Lastly, Dr. Demetrius Eudell, a professor of History at Wesleyan University, spoke about the Black Panther Party, the political party founded in 1966–the same year, coincidentally, that Black Panther was created. Dr. Eudell described the Black Panthers as a “new way of framing the quest for black liberation,” because of the way their beliefs went against traditional American ideals of democracy and Christianity. “The Black Panthers, in a sense, represent a rupture with [those ideas] because they are going to focus…on class, nationalism, and race as a world systemic movement,” said Dr. Eudell. “[The Black Panthers] saw a direct correlation between representation in the system of knowledge and the social reality.” Dr. Eudell related this connection to Black Panther’s film adaptation. “The origin of humanity is in visuality, because images do things,” said Dr. Eudell.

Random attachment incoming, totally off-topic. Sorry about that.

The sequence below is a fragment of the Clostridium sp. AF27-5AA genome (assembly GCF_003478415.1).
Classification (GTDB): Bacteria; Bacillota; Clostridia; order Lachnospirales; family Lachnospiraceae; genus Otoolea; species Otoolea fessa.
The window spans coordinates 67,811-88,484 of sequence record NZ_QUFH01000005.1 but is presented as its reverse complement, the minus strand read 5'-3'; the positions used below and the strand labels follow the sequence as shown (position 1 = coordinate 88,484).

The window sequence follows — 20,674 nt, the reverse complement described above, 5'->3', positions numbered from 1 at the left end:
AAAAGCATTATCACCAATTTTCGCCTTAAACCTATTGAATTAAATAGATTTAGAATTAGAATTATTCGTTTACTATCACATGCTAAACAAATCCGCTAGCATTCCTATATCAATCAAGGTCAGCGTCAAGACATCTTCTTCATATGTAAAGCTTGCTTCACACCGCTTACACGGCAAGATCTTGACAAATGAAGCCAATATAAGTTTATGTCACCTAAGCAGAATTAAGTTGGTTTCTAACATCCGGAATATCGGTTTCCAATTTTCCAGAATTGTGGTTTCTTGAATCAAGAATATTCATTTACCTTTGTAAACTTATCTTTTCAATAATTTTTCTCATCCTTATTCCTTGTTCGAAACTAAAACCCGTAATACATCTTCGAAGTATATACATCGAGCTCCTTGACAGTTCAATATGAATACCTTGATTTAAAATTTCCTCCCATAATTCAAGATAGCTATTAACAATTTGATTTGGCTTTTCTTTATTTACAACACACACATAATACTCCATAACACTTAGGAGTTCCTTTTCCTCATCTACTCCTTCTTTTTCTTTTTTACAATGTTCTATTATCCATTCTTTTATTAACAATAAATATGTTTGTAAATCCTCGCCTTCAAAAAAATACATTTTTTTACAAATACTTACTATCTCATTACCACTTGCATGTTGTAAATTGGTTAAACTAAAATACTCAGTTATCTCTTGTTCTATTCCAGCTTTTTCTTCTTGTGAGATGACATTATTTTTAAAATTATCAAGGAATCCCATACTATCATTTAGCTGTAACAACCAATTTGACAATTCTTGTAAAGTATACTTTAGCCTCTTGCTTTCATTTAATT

After the panel, there was a Q & A session where the discussion of black culture, history, and Black Panther continued. A student asked the panelists how we, as consumers of culture, can begin to change the dichotomy and see more diversity and inclusion in Hollywood. Dr. Gagnon answered simply: “Go see Black Panther!” The panelists agreed that the movie’s success has broken the age-old stereotype that films with black characters don’t sell well. And while issues of racism and underrepresentation in popular media still persist, Black Panther is a step toward change. “Black Panther may not be the answer, but it will start the conversation to get there,” said Gagnon.